5. Check for instructions in the package. It must be printed by a typographic method. Additionally, you can check with the pharmacist about the storage conditions of the drug or read these data in the instructions;
  6. Do not forget to check the expiration date of the medicine, as it may have expired.
See also  What Is A Conventional and Online Pharmacy in the USA and Canada?

What are the documents required for a medicine?

It is important to read a prescription correctly before purchasing a medicine. Typically, buyers incorrectly name a drug, dose, or formulation. Pay attention to the composition and excipients, whether you are allergic to them.

If you have checked everything but still have doubts or you simply decided to make sure that you need this particular medicine, you can ask the pharmacist to show documents for the drug.

The pharmacist can provide the buyer with information from the shipping documents – the registration number of the declaration of conformity and the body that registered it, a copy of the declaration of conformity, or a certificate of conformity. The manufacturing organization indicated in these documents must match the one written on the package.

The instructions for the drug also contain the name of the manufacturing organization, its address and phone number. You can call and clarify whether it really released this series of the drug. The number is written on the package.

If you are buying a dietary supplement in a pharmacy, you can request a certificate of state registration.

If you order or buy medicines, vitamins or dietary supplements online, please note that not all documents can be obtained immediately. However, it’s better to check them anyway. When buying drugs online, you can see if the drug is registered. Drugs@FDA includes information about drugs approved for human use in the United States.

Today, QR codes should be printed on drug packages. With their help, it will be possible to trace the movement of the drug from the manufacturer through the network of suppliers to the pharmacy and to the end consumer. Thus, it will be possible to reduce the risk of purchasing a fake. For example, you can use a mobile application to track whether the drug was actually produced by the organization indicated on the package, or whether it was rejected.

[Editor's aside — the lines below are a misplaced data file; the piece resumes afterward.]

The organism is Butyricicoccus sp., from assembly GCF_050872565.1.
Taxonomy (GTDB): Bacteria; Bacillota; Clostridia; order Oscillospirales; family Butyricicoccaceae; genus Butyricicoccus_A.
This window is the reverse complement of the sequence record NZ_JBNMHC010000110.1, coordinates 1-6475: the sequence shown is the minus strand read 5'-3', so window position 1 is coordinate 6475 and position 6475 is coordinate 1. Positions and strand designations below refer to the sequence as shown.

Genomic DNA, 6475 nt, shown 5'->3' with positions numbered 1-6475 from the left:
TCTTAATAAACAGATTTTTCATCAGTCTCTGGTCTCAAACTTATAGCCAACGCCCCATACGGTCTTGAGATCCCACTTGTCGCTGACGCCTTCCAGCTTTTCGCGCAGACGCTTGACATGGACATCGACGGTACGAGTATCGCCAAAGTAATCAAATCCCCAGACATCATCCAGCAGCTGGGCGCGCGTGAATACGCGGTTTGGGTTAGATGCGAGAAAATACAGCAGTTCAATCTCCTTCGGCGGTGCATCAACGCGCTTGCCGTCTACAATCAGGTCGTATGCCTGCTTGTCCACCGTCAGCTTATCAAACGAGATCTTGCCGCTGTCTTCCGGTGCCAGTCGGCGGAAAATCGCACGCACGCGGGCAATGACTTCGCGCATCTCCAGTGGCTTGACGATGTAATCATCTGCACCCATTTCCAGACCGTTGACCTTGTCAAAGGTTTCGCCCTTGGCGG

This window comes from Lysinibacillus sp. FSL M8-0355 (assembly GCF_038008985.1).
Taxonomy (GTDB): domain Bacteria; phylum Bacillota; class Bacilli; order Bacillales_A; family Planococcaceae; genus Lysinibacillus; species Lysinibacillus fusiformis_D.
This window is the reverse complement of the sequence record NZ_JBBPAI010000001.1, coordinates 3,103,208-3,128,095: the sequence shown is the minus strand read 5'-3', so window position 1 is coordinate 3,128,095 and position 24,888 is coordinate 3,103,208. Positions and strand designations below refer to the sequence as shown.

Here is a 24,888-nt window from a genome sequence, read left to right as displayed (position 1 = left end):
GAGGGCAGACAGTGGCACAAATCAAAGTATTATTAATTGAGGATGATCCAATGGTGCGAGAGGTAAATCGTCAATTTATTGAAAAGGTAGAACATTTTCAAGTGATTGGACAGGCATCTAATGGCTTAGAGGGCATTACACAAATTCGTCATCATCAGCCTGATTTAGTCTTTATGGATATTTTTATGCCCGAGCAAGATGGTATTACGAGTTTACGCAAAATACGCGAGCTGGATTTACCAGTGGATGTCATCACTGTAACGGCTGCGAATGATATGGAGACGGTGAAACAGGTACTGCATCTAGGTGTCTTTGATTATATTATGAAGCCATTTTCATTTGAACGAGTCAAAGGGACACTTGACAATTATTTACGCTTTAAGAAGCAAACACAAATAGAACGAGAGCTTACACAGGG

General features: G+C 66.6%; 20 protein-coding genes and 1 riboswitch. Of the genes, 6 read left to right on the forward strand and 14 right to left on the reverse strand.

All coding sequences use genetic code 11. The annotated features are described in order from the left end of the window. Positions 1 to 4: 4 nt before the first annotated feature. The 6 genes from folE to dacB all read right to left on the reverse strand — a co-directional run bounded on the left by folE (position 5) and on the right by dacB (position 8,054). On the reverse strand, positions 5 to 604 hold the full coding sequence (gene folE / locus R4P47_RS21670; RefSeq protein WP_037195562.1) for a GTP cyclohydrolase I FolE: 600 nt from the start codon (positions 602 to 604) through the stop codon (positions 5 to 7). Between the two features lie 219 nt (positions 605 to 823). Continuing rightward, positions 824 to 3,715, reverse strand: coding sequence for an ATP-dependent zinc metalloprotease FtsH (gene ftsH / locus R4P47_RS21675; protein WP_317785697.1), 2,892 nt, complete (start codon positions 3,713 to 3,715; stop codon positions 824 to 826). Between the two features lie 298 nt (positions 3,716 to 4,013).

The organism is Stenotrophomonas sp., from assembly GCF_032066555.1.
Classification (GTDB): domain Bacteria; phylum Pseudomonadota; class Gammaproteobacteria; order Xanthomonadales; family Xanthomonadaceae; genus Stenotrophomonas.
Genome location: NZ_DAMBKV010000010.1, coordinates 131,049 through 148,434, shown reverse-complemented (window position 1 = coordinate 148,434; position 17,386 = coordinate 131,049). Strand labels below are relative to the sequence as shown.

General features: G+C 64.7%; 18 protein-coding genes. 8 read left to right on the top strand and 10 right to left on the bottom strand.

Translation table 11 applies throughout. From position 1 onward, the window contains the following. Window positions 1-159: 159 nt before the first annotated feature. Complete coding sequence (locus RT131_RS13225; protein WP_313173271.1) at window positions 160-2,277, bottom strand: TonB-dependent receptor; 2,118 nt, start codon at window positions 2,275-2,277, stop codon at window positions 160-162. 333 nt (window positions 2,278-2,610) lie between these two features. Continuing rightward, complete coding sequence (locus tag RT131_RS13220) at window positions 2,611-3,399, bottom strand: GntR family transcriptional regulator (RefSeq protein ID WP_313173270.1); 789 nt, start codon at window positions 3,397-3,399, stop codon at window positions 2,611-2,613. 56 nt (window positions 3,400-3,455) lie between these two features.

See also  Laureate and ARIUS Cooperation

It is important to remember that drugs must be purchased from licensed pharmacies or drugstores. You should not buy medicines from individuals by hand, from a tray, at a market, fair, beauty salon, or at exhibitions.

What to do if you bought a low-quality medicine

If you nevertheless bought a defective drug or a fake, first of all, you need to contact the pharmacy or the attending physician and fill out a “notice of adverse reaction or lack of therapeutic effect of the drug.” You can request the analysis in the control and analytical laboratory. If you are 100% sure that you bought a fake, you need to report it to the FDA’s MedWatch office or FDA’s Office of Criminal Investigations.

Usually, if there are clear signs of counterfeiting that a non-pharmaceutical buyer can see, the pharmacy worker will also notice some kind of inconsistency and “sound the alarm” even before the medicine goes on sale. However, in any case, you should carefully check the medicine before paying for it.